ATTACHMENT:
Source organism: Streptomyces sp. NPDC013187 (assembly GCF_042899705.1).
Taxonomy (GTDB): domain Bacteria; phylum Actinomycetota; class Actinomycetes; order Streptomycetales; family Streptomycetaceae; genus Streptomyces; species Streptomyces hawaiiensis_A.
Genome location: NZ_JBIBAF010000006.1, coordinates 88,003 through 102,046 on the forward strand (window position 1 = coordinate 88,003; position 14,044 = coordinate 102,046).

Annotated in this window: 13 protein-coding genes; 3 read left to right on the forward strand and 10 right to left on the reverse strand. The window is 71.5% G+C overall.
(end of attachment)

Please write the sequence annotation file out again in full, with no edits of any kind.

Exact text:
Source organism: Streptomyces sp. NPDC013187 (assembly GCF_042899705.1).
Taxonomy (GTDB): domain Bacteria; phylum Actinomycetota; class Actinomycetes; order Streptomycetales; family Streptomycetaceae; genus Streptomyces; species Streptomyces hawaiiensis_A.
Genome location: NZ_JBIBAF010000006.1, coordinates 88,003 through 102,046 on the forward strand (window position 1 = coordinate 88,003; position 14,044 = coordinate 102,046).

Annotated in this window: 13 protein-coding genes; 3 read left to right on the forward strand and 10 right to left on the reverse strand. The window is 71.5% G+C overall.